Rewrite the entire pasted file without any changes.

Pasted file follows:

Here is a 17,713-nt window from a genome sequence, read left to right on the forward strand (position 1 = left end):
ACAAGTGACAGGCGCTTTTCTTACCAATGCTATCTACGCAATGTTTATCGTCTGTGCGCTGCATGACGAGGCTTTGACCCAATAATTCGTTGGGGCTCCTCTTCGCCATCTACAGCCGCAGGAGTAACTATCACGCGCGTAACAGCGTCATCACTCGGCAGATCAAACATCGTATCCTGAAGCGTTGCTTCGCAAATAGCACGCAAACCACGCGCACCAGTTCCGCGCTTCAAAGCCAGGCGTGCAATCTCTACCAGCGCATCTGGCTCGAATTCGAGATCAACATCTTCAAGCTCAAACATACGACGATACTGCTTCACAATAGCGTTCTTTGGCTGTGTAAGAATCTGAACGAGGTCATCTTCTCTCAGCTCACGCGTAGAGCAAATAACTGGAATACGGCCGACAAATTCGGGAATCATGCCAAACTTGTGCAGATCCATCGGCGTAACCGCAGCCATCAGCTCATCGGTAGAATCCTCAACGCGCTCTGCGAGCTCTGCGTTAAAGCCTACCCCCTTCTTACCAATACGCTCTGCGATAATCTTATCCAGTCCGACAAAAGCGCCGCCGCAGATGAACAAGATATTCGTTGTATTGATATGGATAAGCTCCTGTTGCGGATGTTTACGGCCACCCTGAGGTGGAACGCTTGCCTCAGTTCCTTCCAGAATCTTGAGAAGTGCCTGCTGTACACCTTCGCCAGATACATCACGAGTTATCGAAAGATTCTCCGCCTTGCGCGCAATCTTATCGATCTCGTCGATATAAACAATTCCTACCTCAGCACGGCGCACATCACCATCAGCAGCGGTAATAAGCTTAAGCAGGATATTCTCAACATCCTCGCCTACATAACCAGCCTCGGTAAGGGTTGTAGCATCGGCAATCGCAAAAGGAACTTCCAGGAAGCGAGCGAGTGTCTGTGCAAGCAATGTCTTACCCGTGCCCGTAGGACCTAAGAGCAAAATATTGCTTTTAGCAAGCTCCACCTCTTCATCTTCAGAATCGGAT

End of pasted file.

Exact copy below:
Here is a 17,713-nt window from a genome sequence, read left to right on the forward strand (position 1 = left end):
ACAAGTGACAGGCGCTTTTCTTACCAATGCTATCTACGCAATGTTTATCGTCTGTGCGCTGCATGACGAGGCTTTGACCCAATAATTCGTTGGGGCTCCTCTTCGCCATCTACAGCCGCAGGAGTAACTATCACGCGCGTAACAGCGTCATCACTCGGCAGATCAAACATCGTATCCTGAAGCGTTGCTTCGCAAATAGCACGCAAACCACGCGCACCAGTTCCGCGCTTCAAAGCCAGGCGTGCAATCTCTACCAGCGCATCTGGCTCGAATTCGAGATCAACATCTTCAAGCTCAAACATACGACGATACTGCTTCACAATAGCGTTCTTTGGCTGTGTAAGAATCTGAACGAGGTCATCTTCTCTCAGCTCACGCGTAGAGCAAATAACTGGAATACGGCCGACAAATTCGGGAATCATGCCAAACTTGTGCAGATCCATCGGCGTAACCGCAGCCATCAGCTCATCGGTAGAATCCTCAACGCGCTCTGCGAGCTCTGCGTTAAAGCCTACCCCCTTCTTACCAATACGCTCTGCGATAATCTTATCCAGTCCGACAAAAGCGCCGCCGCAGATGAACAAGATATTCGTTGTATTGATATGGATAAGCTCCTGTTGCGGATGTTTACGGCCACCCTGAGGTGGAACGCTTGCCTCAGTTCCTTCCAGAATCTTGAGAAGTGCCTGCTGTACACCTTCGCCAGATACATCACGAGTTATCGAAAGATTCTCCGCCTTGCGCGCAATCTTATCGATCTCGTCGATATAAACAATTCCTACCTCAGCACGGCGCACATCACCATCAGCAGCGGTAATAAGCTTAAGCAGGATATTCTCAACATCCTCGCCTACATAACCAGCCTCGGTAAGGGTTGTAGCATCGGCAATCGCAAAAGGAACTTCCAGGAAGCGAGCGAGTGTCTGTGCAAGCAATGTCTTACCCGTGCCCGTAGGACCTAAGAGCAAAATATTGCTTTTAGCAAGCTCCACCTCTTCATCTTCAGAATCGGAT